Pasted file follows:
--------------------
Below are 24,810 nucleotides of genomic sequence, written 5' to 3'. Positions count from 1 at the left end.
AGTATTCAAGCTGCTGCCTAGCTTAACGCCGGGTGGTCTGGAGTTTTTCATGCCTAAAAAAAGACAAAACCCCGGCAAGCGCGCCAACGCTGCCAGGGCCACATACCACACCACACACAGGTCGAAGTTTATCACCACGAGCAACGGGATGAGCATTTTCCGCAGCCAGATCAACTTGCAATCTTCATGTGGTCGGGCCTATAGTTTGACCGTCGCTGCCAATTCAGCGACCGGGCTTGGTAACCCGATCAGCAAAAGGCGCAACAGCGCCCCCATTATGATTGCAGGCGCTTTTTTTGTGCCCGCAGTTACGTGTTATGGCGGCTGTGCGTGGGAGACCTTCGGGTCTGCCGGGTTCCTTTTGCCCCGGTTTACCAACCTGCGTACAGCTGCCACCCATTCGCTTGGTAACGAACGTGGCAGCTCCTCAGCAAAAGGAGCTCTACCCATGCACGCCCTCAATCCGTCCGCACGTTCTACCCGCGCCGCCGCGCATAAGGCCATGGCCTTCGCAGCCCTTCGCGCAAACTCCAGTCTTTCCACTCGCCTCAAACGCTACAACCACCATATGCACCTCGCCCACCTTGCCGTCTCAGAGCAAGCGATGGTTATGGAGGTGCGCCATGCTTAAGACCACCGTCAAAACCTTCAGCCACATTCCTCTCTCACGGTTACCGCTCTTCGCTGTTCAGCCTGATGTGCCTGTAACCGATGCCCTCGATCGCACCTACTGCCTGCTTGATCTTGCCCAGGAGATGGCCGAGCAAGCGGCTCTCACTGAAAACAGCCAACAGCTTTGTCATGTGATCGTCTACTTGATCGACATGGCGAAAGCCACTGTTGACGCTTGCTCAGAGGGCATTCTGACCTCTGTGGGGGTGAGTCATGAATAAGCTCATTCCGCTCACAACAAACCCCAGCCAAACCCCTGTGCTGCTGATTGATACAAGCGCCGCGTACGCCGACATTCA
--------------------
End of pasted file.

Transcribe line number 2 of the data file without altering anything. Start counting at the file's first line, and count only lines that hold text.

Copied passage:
AGTATTCAAGCTGCTGCCTAGCTTAACGCCGGGTGGTCTGGAGTTTTTCATGCCTAAAAAAAGACAAAACCCCGGCAAGCGCGCCAACGCTGCCAGGGCCACATACCACACCACACACAGGTCGAAGTTTATCACCACGAGCAACGGGATGAGCATTTTCCGCAGCCAGATCAACTTGCAATCTTCATGTGGTCGGGCCTATAGTTTGACCGTCGCTGCCAATTCAGCGACCGGGCTTGGTAACCCGATCAGCAAAAGGCGCAACAGCGCCCCCATTATGATTGCAGGCGCTTTTTTTGTGCCCGCAGTTACGTGTTATGGCGGCTGTGCGTGGGAGACCTTCGGGTCTGCCGGGTTCCTTTTGCCCCGGTTTACCAACCTGCGTACAGCTGCCACCCATTCGCTTGGTAACGAACGTGGCAGCTCCTCAGCAAAAGGAGCTCTACCCATGCACGCCCTCAATCCGTCCGCACGTTCTACCCGCGCCGCCGCGCATAAGGCCATGGCCTTCGCAGCCCTTCGCGCAAACTCCAGTCTTTCCACTCGCCTCAAACGCTACAACCACCATATGCACCTCGCCCACCTTGCCGTCTCAGAGCAAGCGATGGTTATGGAGGTGCGCCATGCTTAAGACCACCGTCAAAACCTTCAGCCACATTCCTCTCTCACGGTTACCGCTCTTCGCTGTTCAGCCTGATGTGCCTGTAACCGATGCCCTCGATCGCACCTACTGCCTGCTTGATCTTGCCCAGGAGATGGCCGAGCAAGCGGCTCTCACTGAAAACAGCCAACAGCTTTGTCATGTGATCGTCTACTTGATCGACATGGCGAAAGCCACTGTTGACGCTTGCTCAGAGGGCATTCTGACCTCTGTGGGGGTGAGTCATGAATAAGCTCATTCCGCTCACAACAAACCCCAGCCAAACCCCTGTGCTGCTGATTGATACAAGCGCCGCGTACGCCGACATTCA